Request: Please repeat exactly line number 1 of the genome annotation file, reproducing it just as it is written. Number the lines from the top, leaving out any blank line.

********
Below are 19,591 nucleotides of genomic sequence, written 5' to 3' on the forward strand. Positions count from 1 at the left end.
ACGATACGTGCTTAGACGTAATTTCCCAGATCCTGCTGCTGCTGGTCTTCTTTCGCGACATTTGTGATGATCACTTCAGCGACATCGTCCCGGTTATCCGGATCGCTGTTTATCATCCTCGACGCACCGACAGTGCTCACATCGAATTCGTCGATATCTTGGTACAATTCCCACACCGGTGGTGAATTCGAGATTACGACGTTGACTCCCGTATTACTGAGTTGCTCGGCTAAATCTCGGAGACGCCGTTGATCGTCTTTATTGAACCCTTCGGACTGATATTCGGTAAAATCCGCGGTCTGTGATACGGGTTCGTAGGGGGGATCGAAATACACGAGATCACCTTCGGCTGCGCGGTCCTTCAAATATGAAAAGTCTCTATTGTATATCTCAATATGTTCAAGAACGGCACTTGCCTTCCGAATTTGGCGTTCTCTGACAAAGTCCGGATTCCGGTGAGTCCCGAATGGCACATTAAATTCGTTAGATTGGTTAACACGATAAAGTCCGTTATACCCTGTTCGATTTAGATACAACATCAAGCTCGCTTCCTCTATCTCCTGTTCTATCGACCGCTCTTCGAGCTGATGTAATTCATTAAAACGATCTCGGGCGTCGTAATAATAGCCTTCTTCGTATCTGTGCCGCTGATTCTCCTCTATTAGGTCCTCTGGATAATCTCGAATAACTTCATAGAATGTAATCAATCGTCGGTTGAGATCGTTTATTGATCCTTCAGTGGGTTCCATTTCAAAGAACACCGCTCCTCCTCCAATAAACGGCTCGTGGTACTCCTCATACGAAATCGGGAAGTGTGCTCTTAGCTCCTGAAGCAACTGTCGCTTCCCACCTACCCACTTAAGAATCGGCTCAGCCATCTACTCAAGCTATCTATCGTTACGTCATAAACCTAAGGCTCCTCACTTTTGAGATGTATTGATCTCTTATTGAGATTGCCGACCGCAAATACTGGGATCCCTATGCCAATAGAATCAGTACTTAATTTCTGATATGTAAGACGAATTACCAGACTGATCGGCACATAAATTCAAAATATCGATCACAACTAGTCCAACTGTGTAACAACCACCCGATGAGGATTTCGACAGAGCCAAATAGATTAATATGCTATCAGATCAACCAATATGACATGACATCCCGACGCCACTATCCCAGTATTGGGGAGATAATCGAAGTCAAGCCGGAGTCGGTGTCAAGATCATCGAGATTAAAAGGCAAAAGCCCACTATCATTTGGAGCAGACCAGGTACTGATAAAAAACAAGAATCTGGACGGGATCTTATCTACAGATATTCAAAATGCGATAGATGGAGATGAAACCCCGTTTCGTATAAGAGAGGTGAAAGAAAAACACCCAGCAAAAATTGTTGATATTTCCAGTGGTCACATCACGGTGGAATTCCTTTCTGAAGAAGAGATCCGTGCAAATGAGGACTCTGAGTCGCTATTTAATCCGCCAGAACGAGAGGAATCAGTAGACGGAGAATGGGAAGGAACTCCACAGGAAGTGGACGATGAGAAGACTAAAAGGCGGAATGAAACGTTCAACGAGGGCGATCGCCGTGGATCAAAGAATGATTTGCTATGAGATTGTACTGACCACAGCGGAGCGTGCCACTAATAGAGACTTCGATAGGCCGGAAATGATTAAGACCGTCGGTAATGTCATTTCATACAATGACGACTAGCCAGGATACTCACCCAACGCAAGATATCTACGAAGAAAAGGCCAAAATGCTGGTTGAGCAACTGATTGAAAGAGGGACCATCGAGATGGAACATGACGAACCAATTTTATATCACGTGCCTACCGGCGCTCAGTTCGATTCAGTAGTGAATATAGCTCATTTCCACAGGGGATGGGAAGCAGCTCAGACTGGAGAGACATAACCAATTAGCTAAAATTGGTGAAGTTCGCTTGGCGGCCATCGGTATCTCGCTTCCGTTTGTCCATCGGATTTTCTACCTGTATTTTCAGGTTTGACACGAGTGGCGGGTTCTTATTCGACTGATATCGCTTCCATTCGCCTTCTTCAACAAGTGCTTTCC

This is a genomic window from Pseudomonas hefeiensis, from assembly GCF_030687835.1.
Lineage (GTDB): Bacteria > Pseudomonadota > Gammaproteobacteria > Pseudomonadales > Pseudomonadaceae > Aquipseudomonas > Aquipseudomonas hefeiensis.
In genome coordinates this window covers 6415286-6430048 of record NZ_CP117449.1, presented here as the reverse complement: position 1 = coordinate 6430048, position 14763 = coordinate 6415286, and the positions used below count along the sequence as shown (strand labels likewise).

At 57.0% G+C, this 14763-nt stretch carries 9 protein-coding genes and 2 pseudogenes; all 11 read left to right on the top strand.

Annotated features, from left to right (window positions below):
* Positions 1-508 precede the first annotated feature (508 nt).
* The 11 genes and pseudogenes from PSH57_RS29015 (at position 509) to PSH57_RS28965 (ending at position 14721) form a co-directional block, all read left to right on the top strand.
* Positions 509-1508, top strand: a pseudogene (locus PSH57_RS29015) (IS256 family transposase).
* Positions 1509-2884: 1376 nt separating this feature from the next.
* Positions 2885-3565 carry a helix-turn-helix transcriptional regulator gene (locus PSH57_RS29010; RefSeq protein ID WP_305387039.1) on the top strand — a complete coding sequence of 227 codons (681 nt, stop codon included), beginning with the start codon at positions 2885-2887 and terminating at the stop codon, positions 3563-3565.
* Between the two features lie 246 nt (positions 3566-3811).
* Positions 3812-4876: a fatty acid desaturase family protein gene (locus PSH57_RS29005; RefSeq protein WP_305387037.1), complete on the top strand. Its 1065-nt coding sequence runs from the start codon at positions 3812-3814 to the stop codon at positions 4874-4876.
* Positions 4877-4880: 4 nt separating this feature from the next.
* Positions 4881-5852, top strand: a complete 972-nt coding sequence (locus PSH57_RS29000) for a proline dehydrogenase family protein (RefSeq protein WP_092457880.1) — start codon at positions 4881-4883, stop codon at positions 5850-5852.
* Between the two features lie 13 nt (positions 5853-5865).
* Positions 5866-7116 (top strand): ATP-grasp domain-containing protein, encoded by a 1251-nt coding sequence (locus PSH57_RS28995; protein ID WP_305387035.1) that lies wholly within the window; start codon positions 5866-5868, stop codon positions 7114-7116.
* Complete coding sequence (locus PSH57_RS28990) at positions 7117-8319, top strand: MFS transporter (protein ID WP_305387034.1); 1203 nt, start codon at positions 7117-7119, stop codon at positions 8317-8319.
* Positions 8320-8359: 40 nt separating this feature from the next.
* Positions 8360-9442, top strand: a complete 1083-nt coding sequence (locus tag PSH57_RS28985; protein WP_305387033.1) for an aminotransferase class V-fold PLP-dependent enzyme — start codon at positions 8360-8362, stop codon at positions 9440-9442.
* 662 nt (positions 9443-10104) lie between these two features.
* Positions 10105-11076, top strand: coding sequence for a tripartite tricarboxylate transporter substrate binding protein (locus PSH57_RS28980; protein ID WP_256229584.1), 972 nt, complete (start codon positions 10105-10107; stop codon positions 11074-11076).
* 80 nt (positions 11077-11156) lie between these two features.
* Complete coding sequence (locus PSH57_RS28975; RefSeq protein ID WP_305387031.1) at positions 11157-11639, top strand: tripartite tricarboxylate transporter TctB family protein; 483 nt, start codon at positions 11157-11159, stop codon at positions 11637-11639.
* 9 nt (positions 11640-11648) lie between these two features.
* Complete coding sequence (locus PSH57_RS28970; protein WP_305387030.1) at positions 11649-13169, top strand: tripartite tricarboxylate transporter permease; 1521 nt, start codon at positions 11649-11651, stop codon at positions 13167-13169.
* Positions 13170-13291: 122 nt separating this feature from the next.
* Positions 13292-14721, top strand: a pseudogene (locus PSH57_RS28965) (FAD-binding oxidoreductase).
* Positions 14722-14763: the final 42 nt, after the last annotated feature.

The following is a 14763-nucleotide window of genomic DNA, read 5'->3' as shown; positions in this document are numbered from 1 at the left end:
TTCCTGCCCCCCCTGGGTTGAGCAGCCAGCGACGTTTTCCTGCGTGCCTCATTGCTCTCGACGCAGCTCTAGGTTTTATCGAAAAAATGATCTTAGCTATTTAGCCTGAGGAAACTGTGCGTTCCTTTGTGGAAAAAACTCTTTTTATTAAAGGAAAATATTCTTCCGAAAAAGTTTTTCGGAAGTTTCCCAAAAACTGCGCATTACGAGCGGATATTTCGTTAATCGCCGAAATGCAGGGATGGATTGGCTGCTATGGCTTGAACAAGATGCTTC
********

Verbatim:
Below are 19,591 nucleotides of genomic sequence, written 5' to 3' on the forward strand. Positions count from 1 at the left end.